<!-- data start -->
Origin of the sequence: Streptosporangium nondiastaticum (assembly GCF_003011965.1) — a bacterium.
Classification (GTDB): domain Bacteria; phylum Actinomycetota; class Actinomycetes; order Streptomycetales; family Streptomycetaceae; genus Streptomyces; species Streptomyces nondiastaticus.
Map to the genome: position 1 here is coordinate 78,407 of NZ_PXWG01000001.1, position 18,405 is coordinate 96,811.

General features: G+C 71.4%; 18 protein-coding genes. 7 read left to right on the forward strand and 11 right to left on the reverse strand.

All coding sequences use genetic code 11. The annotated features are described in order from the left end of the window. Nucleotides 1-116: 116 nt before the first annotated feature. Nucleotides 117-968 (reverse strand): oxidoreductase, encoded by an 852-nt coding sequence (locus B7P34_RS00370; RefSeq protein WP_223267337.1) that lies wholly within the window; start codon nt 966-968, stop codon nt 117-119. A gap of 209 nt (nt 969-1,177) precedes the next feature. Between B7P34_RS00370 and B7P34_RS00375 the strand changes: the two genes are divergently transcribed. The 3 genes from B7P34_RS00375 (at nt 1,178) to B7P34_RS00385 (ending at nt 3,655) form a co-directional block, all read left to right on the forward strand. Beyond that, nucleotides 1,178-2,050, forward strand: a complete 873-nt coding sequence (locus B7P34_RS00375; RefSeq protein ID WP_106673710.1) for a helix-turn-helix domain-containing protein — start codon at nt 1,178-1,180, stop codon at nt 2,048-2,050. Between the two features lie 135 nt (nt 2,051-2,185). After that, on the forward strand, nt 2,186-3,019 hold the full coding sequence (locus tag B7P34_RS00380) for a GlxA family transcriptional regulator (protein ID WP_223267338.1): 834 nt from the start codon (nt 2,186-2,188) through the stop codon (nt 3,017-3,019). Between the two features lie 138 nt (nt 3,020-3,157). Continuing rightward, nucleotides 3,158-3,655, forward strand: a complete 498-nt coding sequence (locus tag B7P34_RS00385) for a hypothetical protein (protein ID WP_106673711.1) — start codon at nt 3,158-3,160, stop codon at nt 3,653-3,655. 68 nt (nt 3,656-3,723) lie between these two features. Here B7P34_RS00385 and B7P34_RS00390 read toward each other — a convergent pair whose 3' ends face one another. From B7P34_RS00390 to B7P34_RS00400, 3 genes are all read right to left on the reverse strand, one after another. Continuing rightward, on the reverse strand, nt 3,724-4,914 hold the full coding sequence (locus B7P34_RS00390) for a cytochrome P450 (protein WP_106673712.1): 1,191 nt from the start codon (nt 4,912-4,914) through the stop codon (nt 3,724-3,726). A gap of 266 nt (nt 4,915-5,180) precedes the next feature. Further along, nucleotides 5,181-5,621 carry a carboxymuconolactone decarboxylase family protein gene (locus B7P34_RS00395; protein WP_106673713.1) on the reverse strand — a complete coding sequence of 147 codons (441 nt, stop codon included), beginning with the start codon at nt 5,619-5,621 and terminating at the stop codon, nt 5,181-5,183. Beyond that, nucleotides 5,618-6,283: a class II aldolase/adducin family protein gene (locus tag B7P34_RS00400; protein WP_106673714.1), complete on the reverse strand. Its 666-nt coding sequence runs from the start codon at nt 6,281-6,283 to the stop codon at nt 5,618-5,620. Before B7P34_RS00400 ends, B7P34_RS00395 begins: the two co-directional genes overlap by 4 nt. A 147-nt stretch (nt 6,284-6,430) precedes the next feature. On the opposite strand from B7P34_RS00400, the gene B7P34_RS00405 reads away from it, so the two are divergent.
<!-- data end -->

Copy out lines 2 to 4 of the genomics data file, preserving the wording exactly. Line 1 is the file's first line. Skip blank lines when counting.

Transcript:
Classification (GTDB): domain Bacteria; phylum Actinomycetota; class Actinomycetes; order Streptomycetales; family Streptomycetaceae; genus Streptomyces; species Streptomyces nondiastaticus.
Map to the genome: position 1 here is coordinate 78,407 of NZ_PXWG01000001.1, position 18,405 is coordinate 96,811.

General features: G+C 71.4%; 18 protein-coding genes. 7 read left to right on the forward strand and 11 right to left on the reverse strand.